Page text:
We've also been asked to accommodate industries outside of the manufacturing sector, such as distribution and warehousing. For such new applications, we'll have to re-examine performance and other aspects.
In terms of the development of the RV series, what demands do you anticipate for future product development?
There are no longer any products that can be realized through just one technological domain. Our product development efforts now require the creation of entire systems that combine technologies spanning a range of fields. It's something that's long been said, but engineers need to look at the big picture.
This is very much the case with the RV series, which comprises products in which the hardware and software are inseparable. We held regular meetings in which those in charge of the various areas would gather and closely share information.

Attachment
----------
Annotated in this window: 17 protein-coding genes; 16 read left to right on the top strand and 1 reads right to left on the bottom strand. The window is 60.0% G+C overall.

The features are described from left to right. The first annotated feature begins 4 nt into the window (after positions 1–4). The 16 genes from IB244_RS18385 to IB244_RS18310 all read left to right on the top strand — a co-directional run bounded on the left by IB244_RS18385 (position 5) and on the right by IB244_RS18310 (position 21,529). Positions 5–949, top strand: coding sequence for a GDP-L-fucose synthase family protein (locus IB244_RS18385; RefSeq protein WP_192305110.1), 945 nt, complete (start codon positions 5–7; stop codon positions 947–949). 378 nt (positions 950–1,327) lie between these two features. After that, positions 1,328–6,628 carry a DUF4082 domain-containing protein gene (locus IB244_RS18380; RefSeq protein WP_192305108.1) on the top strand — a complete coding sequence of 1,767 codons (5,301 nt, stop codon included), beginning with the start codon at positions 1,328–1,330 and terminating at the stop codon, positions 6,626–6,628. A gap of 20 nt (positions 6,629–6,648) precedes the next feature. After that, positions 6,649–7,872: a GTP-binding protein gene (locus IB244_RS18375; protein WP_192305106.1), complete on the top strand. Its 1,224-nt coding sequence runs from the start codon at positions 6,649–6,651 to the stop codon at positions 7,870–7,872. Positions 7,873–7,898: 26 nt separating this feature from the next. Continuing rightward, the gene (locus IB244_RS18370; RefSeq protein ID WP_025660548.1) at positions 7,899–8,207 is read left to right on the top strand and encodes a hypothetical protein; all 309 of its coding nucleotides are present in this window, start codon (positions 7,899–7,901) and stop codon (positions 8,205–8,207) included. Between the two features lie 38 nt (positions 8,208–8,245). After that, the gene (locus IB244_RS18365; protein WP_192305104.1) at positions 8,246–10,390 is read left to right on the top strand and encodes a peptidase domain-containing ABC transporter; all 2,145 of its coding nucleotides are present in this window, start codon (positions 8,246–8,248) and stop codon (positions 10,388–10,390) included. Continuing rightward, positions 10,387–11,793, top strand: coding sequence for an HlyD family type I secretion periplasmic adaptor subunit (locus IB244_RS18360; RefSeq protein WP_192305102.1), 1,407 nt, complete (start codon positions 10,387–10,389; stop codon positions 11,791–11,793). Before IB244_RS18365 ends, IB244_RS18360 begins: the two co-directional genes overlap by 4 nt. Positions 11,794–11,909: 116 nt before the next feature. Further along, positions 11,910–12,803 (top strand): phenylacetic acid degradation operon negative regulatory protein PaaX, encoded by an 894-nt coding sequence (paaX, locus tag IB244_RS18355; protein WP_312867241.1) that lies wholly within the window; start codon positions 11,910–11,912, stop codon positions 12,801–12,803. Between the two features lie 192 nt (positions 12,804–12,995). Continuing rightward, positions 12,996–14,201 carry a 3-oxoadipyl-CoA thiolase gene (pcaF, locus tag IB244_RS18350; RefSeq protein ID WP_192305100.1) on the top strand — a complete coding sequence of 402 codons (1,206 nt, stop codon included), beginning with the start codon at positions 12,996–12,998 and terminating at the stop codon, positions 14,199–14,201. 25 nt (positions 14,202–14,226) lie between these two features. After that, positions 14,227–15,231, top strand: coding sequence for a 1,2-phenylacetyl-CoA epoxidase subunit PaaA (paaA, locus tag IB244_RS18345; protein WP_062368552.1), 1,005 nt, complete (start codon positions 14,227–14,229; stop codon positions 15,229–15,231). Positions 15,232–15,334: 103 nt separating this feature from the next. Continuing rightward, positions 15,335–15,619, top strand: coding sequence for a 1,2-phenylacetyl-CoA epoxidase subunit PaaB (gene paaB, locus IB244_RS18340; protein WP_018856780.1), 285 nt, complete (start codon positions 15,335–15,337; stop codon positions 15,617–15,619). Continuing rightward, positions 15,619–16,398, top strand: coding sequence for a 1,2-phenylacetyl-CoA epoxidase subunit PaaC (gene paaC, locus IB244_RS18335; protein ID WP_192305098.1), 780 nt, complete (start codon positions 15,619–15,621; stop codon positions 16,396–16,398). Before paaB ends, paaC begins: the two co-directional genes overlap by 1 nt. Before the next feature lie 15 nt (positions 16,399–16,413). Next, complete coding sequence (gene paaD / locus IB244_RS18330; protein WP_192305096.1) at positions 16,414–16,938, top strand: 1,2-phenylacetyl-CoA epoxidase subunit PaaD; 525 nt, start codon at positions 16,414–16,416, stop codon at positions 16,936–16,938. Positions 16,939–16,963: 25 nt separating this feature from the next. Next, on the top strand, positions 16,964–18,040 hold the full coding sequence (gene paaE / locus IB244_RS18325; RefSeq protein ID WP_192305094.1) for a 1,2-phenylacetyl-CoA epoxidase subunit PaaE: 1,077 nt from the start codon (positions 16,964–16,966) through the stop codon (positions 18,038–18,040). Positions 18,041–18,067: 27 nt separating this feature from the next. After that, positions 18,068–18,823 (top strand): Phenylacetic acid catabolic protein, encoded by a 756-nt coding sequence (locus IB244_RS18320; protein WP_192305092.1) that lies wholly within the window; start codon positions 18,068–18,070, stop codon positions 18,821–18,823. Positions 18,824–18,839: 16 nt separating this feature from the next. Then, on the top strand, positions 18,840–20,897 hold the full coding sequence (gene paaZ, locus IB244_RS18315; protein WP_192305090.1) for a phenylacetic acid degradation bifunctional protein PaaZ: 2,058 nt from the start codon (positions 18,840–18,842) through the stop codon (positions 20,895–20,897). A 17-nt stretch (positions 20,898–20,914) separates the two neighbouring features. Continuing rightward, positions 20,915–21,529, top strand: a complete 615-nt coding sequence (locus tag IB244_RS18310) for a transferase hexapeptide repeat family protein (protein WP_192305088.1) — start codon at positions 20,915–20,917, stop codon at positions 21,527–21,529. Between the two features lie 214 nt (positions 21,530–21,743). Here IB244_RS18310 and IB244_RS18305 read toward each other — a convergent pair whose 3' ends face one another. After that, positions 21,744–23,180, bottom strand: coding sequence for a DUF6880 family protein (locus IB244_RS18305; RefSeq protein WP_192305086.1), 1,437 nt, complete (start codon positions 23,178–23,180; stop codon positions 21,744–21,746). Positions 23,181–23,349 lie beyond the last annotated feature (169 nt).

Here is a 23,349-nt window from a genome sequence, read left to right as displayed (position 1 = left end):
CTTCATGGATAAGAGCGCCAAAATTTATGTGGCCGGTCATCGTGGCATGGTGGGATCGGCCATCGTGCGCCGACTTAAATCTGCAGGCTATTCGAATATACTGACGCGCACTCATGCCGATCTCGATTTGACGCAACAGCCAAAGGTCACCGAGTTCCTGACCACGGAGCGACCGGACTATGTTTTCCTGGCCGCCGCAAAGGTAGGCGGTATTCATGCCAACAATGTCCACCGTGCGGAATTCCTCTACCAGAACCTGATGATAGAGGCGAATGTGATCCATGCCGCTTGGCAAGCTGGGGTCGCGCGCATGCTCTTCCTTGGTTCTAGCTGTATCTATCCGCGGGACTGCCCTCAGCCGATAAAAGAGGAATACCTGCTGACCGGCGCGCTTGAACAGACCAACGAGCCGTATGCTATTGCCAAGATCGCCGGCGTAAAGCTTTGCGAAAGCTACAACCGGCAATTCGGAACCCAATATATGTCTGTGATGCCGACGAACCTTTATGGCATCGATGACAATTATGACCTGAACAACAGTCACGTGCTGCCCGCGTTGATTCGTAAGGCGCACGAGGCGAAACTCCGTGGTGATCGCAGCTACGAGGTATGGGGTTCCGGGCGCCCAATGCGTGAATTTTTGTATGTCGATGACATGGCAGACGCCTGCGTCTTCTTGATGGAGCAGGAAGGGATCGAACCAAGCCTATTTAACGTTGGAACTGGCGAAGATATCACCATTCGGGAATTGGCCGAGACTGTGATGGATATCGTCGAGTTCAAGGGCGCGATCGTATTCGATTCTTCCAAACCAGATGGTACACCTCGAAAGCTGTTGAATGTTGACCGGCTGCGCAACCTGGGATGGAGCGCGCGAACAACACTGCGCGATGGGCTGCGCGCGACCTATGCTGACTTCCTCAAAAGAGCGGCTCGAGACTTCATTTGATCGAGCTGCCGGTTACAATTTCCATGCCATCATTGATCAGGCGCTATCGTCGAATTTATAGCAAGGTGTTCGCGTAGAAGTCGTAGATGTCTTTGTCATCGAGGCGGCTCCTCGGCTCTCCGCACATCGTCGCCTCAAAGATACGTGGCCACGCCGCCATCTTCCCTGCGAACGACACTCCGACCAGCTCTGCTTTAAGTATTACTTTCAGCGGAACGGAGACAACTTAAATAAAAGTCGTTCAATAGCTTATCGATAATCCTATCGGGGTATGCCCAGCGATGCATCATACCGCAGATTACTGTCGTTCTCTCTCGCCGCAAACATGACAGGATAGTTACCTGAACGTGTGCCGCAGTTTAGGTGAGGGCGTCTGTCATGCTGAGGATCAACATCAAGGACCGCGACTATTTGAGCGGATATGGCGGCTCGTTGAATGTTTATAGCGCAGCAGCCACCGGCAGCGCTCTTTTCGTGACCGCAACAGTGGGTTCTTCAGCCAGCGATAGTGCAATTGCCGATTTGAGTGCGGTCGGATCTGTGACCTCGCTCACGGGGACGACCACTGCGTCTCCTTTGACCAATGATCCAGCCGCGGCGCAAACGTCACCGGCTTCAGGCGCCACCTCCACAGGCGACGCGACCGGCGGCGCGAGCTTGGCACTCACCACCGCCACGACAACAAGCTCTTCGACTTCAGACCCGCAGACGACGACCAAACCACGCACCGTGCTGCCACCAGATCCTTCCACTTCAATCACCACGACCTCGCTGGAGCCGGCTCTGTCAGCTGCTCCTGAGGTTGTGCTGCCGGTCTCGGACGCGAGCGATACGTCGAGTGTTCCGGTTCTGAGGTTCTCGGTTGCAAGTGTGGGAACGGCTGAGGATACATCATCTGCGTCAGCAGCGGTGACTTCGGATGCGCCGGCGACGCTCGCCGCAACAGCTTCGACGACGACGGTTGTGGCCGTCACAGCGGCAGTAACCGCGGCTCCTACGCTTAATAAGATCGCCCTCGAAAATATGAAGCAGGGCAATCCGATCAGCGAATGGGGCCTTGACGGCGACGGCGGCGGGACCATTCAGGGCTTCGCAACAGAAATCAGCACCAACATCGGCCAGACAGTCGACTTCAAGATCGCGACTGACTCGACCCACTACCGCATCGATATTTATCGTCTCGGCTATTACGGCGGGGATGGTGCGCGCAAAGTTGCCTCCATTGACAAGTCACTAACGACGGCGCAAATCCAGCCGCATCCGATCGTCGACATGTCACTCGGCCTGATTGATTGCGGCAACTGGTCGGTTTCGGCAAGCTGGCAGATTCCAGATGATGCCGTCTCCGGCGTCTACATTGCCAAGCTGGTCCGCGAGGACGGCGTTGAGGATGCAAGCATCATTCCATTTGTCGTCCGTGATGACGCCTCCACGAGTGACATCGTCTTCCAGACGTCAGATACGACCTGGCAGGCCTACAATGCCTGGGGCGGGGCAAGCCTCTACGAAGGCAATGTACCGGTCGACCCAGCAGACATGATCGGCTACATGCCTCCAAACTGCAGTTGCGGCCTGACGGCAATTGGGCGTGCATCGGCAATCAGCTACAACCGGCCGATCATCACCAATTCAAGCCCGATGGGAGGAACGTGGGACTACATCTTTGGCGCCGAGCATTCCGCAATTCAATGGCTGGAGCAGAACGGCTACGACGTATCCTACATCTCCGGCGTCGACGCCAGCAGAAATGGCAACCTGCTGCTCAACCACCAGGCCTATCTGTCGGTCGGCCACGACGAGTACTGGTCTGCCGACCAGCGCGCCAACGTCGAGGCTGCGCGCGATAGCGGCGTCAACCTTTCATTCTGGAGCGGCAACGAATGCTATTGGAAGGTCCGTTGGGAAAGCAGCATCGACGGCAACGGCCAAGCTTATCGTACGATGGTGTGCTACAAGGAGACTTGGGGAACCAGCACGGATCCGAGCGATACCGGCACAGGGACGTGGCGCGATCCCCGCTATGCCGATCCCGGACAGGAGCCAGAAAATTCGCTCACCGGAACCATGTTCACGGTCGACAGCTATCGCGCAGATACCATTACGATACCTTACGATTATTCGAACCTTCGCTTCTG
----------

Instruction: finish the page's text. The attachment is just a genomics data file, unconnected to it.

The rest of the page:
What was probably unique about the RV series project was that all the participants joined forces to quickly realize a product. The key to our success may have been that it was just a few of us who gathered together, without any boundaries between hardware and software, and we were determined to do whatever it took to give form to our vision.
Speaking of software, we are always striving for improvement by actively introducing recent AI (artificial intelligence) and other innovative technologies. But just because an algorithm is highly advanced doesn't necessarily mean that it's good. Sometimes it's the simple algorithms that are fast and easy to use. What we need to keep asking ourselves during development is: “Will this really work or won't it?”